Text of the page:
So did the Brewers pushing their bullpen so hard this week trying to catch up that Cubs manager Joe Maddon would have to admit “their A-listers were not available,” meaning Corey Knebel, Anthony Swarzak and Josh Hader. Classic response from Bryant, who has 28 homers and likes to think of pitchers as nameless, faceless opponents: “I didn’t find out their top three guys were down until after the game was over.”

Maybe that changes the ninth-inning rally against Jeremy Jeffress where Ian Happ sprinted for a “Respect 90” single and scored the game-tying run when Javier Baez delivered a two-out, two-strike single up the middle. But the Cubs are in their element now, playing games that matter, not what-if.

“I just think we like loud,” Maddon said. “I think we’re a little bit like adrenaline junkies with the fact we’re used to 40,000 people a night.”

Just look at the stone face Wade Davis made in the ninth inning, escaping a bases-loaded jam by striking out Domingo Santana swinging at an elevated 95-mph fastball and forcing Orlando Arcia to chop a 3-2 pitch back to the mound. The All-Star closer who’s 32-for-32 in save chances went back out for the 10th inning and struck out the side to notch the win. That is a five-out playbook Maddon can use in October.

“You definitely feel it,” Davis said of the playoff atmosphere in a road stadium filled with Cubs fans. “It’s a lot easier to get up for the moment itself instead of having to create it yourself. You feel that.”

As Cubs move closer to division title, Jake Arrieta looks ready for October

As Cubs move closer to division title, Jake Arrieta looks ready for October

MILWAUKEE – This was the type of game Jake Arrieta visualizes, a loud atmosphere with 35,114 fans on their feet and an opponent that really doesn’t like the Cubs at all.

This one would ultimately be out of his hands, lasting 10 innings and almost 4 hours on Thursday night at Miller Park, but Arrieta looked like a Game 1 starter as the Cubs roared back for a 5-3 win over the Milwaukee Brewers.

Those playoff plans are coming into focus, the magic number to win the National League Central title down to six and Arrieta managing the Grade 1 right hamstring strain that has been one of the biggest question marks hanging over the defending World Series champs.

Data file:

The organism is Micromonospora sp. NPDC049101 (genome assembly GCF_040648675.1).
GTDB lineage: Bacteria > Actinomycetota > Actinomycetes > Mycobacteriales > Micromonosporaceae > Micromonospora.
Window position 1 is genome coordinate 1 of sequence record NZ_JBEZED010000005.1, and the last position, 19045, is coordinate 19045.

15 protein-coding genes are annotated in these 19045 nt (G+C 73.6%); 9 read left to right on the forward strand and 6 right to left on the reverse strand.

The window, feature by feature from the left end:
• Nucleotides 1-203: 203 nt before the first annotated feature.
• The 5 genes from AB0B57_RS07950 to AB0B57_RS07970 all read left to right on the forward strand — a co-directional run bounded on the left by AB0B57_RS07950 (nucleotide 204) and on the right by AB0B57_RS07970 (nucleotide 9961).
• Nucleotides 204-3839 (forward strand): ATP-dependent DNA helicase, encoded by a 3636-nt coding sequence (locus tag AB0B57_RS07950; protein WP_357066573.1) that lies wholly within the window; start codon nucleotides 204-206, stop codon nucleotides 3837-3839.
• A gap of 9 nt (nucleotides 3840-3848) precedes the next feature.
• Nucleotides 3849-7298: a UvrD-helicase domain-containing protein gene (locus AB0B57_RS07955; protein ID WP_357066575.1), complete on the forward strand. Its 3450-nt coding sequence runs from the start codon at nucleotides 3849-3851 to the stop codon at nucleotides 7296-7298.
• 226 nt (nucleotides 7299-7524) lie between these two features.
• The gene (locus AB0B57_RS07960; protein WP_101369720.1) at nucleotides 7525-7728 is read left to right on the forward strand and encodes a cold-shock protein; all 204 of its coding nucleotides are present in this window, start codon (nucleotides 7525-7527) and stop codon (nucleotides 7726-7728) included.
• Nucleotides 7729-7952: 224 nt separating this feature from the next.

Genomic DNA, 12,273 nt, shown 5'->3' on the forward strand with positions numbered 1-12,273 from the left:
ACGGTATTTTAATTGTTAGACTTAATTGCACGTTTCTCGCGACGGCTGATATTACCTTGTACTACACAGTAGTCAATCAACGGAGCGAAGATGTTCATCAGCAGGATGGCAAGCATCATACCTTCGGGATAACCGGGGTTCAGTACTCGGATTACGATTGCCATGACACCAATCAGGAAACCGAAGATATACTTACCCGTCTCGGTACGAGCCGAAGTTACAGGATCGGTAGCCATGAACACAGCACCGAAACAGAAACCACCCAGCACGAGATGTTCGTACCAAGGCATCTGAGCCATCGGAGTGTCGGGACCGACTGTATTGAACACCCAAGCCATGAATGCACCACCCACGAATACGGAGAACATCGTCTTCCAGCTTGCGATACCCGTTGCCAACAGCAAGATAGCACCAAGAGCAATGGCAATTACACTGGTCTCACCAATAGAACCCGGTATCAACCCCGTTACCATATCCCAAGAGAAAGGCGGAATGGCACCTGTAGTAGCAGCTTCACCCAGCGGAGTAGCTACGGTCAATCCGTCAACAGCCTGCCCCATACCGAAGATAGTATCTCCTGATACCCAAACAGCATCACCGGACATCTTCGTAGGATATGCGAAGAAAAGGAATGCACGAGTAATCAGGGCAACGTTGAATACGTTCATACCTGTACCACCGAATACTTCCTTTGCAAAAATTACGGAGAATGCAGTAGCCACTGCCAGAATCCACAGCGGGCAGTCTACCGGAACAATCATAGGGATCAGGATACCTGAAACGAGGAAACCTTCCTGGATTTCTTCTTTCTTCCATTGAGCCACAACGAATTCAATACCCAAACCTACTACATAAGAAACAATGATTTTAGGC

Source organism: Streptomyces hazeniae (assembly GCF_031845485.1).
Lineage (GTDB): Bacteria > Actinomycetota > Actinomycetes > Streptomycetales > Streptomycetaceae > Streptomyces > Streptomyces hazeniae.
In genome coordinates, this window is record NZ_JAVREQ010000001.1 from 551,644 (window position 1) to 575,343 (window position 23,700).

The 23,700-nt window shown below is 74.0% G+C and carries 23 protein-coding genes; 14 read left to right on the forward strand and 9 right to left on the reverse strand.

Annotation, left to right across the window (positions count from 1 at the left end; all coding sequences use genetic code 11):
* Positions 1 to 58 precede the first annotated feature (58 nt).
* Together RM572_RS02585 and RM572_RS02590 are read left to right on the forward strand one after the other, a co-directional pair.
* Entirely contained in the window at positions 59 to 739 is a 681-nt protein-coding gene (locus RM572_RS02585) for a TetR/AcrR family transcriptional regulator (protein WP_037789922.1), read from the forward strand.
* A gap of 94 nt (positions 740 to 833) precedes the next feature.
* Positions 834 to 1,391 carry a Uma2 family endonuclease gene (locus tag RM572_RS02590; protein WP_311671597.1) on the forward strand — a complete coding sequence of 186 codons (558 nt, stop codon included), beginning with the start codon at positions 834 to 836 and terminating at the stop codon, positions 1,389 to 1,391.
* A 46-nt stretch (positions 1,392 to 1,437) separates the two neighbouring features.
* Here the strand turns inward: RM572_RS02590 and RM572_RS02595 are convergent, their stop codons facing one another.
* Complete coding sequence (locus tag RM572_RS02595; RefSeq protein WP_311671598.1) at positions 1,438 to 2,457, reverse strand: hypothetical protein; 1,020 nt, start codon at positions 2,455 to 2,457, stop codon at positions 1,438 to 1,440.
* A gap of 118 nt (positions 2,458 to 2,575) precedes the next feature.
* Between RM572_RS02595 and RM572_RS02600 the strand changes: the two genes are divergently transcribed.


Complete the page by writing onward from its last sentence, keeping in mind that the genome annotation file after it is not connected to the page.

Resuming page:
“It’s just good to be back out there,” Arrieta said. “These are big games, and I want to be a part of as many as I can, especially to try and clinch the division as quick as possible and then kind of line things up for us in October. But we got to get there first.”

Arrieta threw his first real pitch in 18 days at 7:16 p.m., firing a 92-mph fastball toward Brewers leadoff guy Eric Sogard and giving the Cubs a shot of adrenaline. That always wears off, but the Cubs are a different team when Arrieta sticks his chest out and triggers his perfect posture into a crossfire delivery.

Arrieta looked sharp in his first real action since Labor Day, even as his five-inning, 71-pitch limit exposed how fragile this pitching staff might be right now. If it’s not Jon Lester laboring at the top of the rotation, it’s the softer spots in the middle of the bullpen, or questions about how much wear and tear the Cubs can take after a deep playoff run in 2015 and last year’s World Series madness stretched into early November. 

But Arrieta basically picked up where he left off as the NL pitcher of the month for August, realigning his unique mechanics and generating enough power from his right leg, restarting the momentum in a second half where he’s shown the flashes of dominance you saw during his 2015 Cy Young Award season. 

Arrieta exited this game with a 2-1 lead – before it spun out of control – and passed one test by hustling to cover first base to complete an inning-ending 3-6-1 double play in the fifth. He walked just one of the 20 hitters he faced and could really only regret one pitch in the fourth inning, the 92-mph fastball Domingo Santana drilled off the batter’s eye in center field.

“I felt OK,” Arrieta said. “I can tell that something happened. I think it’s just the residual feeling of something like a hamstring strain. But no pain, really no discomfort. That’s a good sign.

“Tomorrow is the biggest indicator moving forward of how we’ll be able to approach this. I don’t see any reason that I won’t feel good tomorrow.”

Arrieta is scheduled to make two more regular-season starts, but this dramatic comeback means the Cubs might be able to treat those as controlled experiments instead of must-win situations.

“Just an incredible baseball game,” Arrieta said. “This is a really awesome time to be in an organization like this, in a division like the NL Central, where there’s a couple teams that have playoff aspirations in mind. If we take care of business here over the next few days, we get a couple steps closer.”